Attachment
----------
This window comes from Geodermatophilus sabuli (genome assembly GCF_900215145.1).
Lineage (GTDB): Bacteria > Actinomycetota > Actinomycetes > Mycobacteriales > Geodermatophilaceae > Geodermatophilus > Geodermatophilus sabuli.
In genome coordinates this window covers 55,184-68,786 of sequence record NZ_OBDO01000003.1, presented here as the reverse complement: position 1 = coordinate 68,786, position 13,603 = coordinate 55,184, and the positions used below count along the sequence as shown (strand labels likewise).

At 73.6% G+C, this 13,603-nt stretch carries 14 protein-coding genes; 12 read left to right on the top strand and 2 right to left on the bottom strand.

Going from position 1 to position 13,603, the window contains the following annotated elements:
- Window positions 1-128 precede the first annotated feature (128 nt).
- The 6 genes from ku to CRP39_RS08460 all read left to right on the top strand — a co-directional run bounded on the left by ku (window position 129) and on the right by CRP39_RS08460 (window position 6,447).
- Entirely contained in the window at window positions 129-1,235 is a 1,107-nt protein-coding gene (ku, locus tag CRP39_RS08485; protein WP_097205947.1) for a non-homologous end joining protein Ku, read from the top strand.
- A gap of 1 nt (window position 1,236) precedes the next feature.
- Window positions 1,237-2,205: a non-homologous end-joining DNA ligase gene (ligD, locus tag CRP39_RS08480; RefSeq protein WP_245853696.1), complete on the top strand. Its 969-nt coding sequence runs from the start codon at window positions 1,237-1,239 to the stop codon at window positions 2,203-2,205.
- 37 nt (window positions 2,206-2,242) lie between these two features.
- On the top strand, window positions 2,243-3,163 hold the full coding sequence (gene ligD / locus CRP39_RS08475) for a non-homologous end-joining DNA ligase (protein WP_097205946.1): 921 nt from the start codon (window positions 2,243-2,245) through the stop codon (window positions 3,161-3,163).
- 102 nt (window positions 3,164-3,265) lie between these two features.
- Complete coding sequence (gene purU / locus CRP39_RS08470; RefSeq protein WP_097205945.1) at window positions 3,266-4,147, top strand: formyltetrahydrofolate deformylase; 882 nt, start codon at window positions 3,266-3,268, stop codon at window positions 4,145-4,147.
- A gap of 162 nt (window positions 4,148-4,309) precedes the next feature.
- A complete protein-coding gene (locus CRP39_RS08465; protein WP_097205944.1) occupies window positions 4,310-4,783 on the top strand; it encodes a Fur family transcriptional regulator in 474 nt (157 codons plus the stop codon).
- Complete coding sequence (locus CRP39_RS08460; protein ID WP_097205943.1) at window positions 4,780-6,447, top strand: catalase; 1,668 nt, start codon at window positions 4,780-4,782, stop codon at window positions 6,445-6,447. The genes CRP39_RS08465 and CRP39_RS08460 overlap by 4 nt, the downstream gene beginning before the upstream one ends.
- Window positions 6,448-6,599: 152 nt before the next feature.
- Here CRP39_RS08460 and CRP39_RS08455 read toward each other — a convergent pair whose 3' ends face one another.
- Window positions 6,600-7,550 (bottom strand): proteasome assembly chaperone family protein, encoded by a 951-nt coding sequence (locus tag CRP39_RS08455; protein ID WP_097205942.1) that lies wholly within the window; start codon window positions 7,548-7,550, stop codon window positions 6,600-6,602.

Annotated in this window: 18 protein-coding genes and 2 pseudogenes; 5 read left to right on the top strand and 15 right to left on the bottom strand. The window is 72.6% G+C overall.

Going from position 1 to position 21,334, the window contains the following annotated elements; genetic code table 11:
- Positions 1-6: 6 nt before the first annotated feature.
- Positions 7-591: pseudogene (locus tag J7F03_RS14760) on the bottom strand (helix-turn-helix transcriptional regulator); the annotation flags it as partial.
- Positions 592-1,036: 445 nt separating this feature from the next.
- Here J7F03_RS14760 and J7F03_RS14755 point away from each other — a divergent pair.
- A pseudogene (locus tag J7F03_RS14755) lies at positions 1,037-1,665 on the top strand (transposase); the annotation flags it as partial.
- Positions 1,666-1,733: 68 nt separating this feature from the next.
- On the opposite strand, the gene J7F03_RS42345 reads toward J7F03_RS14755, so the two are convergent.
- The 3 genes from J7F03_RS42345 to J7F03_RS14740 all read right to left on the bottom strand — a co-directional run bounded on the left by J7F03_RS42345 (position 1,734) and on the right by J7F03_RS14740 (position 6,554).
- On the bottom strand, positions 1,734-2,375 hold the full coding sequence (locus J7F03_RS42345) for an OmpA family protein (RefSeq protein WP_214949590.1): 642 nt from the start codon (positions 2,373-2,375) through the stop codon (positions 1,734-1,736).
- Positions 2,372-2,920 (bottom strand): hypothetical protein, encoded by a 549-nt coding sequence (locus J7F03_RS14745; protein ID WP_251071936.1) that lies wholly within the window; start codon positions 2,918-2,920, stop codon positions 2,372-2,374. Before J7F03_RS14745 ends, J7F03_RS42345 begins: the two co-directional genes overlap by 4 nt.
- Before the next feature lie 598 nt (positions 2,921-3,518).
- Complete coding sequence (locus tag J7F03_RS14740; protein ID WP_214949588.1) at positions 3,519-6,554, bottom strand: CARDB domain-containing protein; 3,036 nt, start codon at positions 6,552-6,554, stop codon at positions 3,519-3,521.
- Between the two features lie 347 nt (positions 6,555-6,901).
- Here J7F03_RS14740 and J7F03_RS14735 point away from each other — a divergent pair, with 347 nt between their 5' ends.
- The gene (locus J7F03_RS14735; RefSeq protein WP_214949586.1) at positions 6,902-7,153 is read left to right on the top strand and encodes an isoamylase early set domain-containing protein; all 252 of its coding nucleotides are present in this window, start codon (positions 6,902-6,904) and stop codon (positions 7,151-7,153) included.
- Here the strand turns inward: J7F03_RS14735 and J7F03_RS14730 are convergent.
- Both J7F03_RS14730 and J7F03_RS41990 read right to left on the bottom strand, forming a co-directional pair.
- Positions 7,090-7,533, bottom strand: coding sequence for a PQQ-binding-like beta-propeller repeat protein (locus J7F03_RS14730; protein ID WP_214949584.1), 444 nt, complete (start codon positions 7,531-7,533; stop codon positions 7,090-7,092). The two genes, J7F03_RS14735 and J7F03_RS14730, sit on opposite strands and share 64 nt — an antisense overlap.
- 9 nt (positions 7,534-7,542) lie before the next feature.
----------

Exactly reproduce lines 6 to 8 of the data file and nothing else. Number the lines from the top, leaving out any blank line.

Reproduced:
- Window positions 1-128 precede the first annotated feature (128 nt).
- The 6 genes from ku to CRP39_RS08460 all read left to right on the top strand — a co-directional run bounded on the left by ku (window position 129) and on the right by CRP39_RS08460 (window position 6,447).
- Entirely contained in the window at window positions 129-1,235 is a 1,107-nt protein-coding gene (ku, locus tag CRP39_RS08485; protein WP_097205947.1) for a non-homologous end joining protein Ku, read from the top strand.